It is vital to make sure you classify your employee vs. your independent contractor correctly so you can avoid misfiling and overpaying taxes.

7. Horrible Cash Flow Management

Investors sometimes have a small petty cash system for small expenses that you may have day in and day out. It is really important to make sure you are tracking these expenses correctly. Set up a system that lets you easily track how much money is available and what it is being used for. Make sure to keep records of these receipts.

What I do is that I take a picture of my receipts and once a month I upload them to a receipts folder.

8. Poor Communication Skills

One of the most important lines of communication is between the investor and the bookkeeper.

Your bookkeeper should always be up-to-date on the bookkeeping so that you in turn are always up-to-date with the financial health of your investments.

9. Not Tracking Reimbursable Real Estate Expenses

Its common for investors to pay for small expenses out of their personal funds. Over time, there is a big possibility that some expenses can be overlooked. Neglecting to account for these expenses can result in you losing out on the tax deductions that come with it.

If you put systems in place it will be easy for you to consistently track your reimbursable expenses.

10. Not Looking at the Results

There are countless times when I see investors who use QuickBooks enter their bank activities but fail to ever read the reports. The reports are the most important part of your bookkeeping process. It is only by reviewing your reports (Income Statement, Balance Sheet, Statement of Cash Flow) that you can determine the health of your investment and also know if your bookkeeping has been done correctly.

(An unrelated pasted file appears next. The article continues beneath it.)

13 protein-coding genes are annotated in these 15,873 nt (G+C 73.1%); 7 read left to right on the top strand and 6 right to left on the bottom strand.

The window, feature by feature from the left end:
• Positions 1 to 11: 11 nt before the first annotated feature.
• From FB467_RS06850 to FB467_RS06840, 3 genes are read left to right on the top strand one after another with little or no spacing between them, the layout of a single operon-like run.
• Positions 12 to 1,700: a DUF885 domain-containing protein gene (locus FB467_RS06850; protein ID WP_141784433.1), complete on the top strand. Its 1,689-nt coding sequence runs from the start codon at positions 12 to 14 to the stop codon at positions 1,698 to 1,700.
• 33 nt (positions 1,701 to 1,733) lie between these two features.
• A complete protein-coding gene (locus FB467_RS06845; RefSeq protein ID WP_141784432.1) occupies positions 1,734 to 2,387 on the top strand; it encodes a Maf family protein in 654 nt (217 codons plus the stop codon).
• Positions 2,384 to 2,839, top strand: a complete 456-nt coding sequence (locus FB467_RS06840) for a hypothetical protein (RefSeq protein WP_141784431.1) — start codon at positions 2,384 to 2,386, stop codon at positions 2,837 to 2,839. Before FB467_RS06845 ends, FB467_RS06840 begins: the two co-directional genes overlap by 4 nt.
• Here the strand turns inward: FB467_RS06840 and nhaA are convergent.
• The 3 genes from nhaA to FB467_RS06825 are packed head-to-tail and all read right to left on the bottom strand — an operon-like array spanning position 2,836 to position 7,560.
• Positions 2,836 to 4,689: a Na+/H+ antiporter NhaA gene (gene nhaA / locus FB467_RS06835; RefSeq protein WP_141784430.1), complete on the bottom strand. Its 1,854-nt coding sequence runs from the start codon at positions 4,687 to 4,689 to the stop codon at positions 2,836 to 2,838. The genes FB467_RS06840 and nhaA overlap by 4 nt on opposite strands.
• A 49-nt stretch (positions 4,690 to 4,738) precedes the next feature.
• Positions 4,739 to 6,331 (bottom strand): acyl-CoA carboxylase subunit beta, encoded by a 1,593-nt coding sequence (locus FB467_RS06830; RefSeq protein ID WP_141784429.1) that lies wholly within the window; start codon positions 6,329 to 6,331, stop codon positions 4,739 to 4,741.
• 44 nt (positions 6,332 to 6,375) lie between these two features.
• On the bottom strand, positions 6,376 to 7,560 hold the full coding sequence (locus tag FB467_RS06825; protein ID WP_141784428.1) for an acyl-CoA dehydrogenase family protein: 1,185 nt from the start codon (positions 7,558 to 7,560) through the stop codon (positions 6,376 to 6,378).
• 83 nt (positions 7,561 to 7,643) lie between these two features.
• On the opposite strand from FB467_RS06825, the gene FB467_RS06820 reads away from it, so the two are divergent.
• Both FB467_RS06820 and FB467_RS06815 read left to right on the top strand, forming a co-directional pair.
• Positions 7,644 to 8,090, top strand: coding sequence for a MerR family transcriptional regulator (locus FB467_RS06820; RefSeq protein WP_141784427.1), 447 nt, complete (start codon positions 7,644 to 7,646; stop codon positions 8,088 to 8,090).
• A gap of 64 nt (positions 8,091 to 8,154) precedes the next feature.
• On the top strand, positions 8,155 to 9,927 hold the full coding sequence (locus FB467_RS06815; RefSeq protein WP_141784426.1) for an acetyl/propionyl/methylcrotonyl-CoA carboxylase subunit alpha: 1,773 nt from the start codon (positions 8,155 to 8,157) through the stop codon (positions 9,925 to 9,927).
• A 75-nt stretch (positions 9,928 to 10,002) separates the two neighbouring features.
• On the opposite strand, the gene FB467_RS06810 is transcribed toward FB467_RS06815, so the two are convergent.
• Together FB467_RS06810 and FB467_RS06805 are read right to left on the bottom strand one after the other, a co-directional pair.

Related: Building a One Page Financial Statement to Change Your Financial Future

Now that you know the bookkeeping mistakes that you need to avoid, take a look at your bookkeeping and see if any of these apply to you.

If there is room for improvement make the changes now to avoid the headache in the future.

Upgrade your bookkeeping system and grow your real estate business.

Have you ever had a bookkeeping disaster happen due to poor management?

How did you end up fixing it?

Share in the comments below!

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{ 11 comments… read them below or add one }

Glenn F. May 8, 2014 at 4:18 pm

Great article. From the start I decided on software specific for buy and holders, rentecdirect. It makes it easy to keep track of accounting, tenants, reporting, etc. Since it’s web based I never have to worry about backups and can access it anywhere. My accountant loved how I just gave them a report at the end of the year with all of the income and expense categories already done.

Reply

Amanda Han May 9, 2014 at 10:46 am

Thanks Glen. I will check out the software as I have not used it before. And yes…accountants like us LOVE nice categorized reports =)

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Geoff Van Dusen May 8, 2014 at 10:35 pm

I am doing my own book keeping right now, my only question so far is how do I categorize memberships, such as to BiggerPockets, or any of the mentors and their programs that I pay for monthly. Is it continuing education, software rental, or something else???

Reply

Glenn F. May 9, 2014 at 5:38 am

“Dues and Subscriptions”

Reply

Amanda Han May 9, 2014 at 10:47 am

Geoff:

I agree that dues and subscriptions would be good and professional development/continuing education would also be good for seminar type of expenses.

Reply

Geoff Van Dusen September 21, 2014 at 11:27 pm

Thank you Glen and Amanda

Reply

Kim Martin May 11, 2014 at 10:53 pm

I really enjoyed your article. I used to keep track of everything on a spreadsheet but just purchased professional accounting software. I am looking forward to having current financial info and looking at the results as you wisely suggest.

Reply

Martin Happle May 13, 2014 at 7:39 am

Hello,

Great article.

Do you have any software suggestions for fix and flip business?

Thanks
Marty

Reply

Alfred Bernard August 29, 2014 at 5:45 am

Great post, I found lots of interesting information here. The post was professionally written, thanks for sharing this useful info.

Reply

Amanda Han August 29, 2014 at 10:07 am

thanks for your comment Alfred!

Reply

Richard Harvey September 20, 2014 at 2:44 am

A good set of records can help you cut your taxes. Detailed records reduce the chance that you will overlook deductible expenses when your tax return is prepared. After all, how many people remember the exact details of their expenditures months after the fact? Nothing is more frustrating…

Reply